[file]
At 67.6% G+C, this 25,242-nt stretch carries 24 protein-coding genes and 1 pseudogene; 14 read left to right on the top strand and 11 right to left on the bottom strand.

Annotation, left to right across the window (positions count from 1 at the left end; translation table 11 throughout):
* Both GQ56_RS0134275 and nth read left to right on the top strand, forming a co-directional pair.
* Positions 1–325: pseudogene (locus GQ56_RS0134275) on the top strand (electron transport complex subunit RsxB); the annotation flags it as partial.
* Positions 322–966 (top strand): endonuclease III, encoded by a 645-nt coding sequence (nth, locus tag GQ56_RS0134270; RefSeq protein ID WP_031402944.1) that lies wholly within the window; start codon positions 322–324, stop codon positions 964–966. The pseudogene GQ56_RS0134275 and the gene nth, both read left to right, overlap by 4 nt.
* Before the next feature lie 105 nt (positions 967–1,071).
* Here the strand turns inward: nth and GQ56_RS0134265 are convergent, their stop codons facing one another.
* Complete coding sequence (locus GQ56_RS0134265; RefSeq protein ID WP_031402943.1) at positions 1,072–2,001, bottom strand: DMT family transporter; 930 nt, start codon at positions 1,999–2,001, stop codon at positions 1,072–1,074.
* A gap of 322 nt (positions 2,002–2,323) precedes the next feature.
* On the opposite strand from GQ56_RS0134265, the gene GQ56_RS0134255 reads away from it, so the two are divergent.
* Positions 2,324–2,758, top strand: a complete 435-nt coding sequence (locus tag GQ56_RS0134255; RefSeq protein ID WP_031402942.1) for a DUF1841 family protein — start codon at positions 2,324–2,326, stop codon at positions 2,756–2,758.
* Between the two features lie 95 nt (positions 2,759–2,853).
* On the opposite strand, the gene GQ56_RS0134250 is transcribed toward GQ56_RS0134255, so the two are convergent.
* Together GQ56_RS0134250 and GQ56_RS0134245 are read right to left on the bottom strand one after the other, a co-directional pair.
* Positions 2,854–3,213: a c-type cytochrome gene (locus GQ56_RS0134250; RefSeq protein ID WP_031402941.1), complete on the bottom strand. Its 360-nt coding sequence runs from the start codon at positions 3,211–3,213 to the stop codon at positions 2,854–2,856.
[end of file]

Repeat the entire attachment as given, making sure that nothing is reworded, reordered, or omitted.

At 67.6% G+C, this 25,242-nt stretch carries 24 protein-coding genes and 1 pseudogene; 14 read left to right on the top strand and 11 right to left on the bottom strand.

Annotation, left to right across the window (positions count from 1 at the left end; translation table 11 throughout):
* Both GQ56_RS0134275 and nth read left to right on the top strand, forming a co-directional pair.
* Positions 1–325: pseudogene (locus GQ56_RS0134275) on the top strand (electron transport complex subunit RsxB); the annotation flags it as partial.
* Positions 322–966 (top strand): endonuclease III, encoded by a 645-nt coding sequence (nth, locus tag GQ56_RS0134270; RefSeq protein ID WP_031402944.1) that lies wholly within the window; start codon positions 322–324, stop codon positions 964–966. The pseudogene GQ56_RS0134275 and the gene nth, both read left to right, overlap by 4 nt.
* Before the next feature lie 105 nt (positions 967–1,071).
* Here the strand turns inward: nth and GQ56_RS0134265 are convergent, their stop codons facing one another.
* Complete coding sequence (locus GQ56_RS0134265; RefSeq protein ID WP_031402943.1) at positions 1,072–2,001, bottom strand: DMT family transporter; 930 nt, start codon at positions 1,999–2,001, stop codon at positions 1,072–1,074.
* A gap of 322 nt (positions 2,002–2,323) precedes the next feature.
* On the opposite strand from GQ56_RS0134265, the gene GQ56_RS0134255 reads away from it, so the two are divergent.
* Positions 2,324–2,758, top strand: a complete 435-nt coding sequence (locus tag GQ56_RS0134255; RefSeq protein ID WP_031402942.1) for a DUF1841 family protein — start codon at positions 2,324–2,326, stop codon at positions 2,756–2,758.
* Between the two features lie 95 nt (positions 2,759–2,853).
* On the opposite strand, the gene GQ56_RS0134250 is transcribed toward GQ56_RS0134255, so the two are convergent.
* Together GQ56_RS0134250 and GQ56_RS0134245 are read right to left on the bottom strand one after the other, a co-directional pair.
* Positions 2,854–3,213: a c-type cytochrome gene (locus GQ56_RS0134250; RefSeq protein ID WP_031402941.1), complete on the bottom strand. Its 360-nt coding sequence runs from the start codon at positions 3,211–3,213 to the stop codon at positions 2,854–2,856.